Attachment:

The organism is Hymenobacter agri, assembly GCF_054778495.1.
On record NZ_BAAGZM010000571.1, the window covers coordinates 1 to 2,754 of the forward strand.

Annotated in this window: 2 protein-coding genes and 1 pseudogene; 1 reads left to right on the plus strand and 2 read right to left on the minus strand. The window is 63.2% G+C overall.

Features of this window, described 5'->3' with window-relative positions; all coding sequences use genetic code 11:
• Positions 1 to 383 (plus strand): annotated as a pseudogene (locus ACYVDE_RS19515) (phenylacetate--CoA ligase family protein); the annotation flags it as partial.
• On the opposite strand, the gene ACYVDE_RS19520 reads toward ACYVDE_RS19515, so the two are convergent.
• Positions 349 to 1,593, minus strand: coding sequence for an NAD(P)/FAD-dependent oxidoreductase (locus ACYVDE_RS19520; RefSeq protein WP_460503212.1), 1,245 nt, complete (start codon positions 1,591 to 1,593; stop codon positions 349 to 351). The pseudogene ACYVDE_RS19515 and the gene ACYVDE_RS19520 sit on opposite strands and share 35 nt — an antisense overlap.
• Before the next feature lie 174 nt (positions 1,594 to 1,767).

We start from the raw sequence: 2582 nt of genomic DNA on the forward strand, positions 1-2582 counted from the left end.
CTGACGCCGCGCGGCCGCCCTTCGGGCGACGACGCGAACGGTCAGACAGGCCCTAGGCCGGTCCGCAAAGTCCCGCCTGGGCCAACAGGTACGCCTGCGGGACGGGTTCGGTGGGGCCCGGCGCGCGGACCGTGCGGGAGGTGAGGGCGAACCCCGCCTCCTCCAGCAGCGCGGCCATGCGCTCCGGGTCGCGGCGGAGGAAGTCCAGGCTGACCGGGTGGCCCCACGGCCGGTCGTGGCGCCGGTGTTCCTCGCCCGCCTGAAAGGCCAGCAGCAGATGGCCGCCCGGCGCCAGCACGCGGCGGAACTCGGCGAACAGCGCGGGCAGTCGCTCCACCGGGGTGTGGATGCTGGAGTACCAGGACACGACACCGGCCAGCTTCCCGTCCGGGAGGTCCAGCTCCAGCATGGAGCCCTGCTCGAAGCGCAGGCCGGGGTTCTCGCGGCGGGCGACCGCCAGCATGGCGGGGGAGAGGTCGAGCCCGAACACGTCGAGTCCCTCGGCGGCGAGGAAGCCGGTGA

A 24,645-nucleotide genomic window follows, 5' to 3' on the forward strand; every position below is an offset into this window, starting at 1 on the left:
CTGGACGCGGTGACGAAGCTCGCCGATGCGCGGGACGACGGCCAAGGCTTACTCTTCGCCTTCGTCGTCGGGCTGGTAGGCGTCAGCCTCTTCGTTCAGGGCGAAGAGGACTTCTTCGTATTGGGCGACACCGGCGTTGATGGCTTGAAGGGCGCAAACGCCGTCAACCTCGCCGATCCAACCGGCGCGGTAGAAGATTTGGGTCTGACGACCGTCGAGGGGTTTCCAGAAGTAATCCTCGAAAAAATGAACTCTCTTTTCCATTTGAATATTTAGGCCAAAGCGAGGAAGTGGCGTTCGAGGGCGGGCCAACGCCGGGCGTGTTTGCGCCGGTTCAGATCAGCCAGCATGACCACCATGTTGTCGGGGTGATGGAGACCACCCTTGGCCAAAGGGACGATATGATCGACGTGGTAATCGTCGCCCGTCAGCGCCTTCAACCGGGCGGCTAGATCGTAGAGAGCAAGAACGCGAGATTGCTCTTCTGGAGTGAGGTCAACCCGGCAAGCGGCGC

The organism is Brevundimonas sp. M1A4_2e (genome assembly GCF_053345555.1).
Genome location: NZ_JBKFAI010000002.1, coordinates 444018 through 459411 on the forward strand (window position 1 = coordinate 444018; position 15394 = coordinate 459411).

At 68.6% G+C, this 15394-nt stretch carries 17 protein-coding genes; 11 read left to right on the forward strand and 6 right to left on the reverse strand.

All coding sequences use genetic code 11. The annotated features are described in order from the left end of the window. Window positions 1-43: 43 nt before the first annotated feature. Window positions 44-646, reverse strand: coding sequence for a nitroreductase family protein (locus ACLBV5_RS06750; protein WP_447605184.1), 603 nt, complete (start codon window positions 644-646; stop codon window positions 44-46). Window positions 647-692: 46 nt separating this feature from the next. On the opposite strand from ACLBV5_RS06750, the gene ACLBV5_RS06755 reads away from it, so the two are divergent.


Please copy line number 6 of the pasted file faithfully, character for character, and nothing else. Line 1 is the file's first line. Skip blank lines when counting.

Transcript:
• On the opposite strand, the gene ACYVDE_RS19520 reads toward ACYVDE_RS19515, so the two are convergent.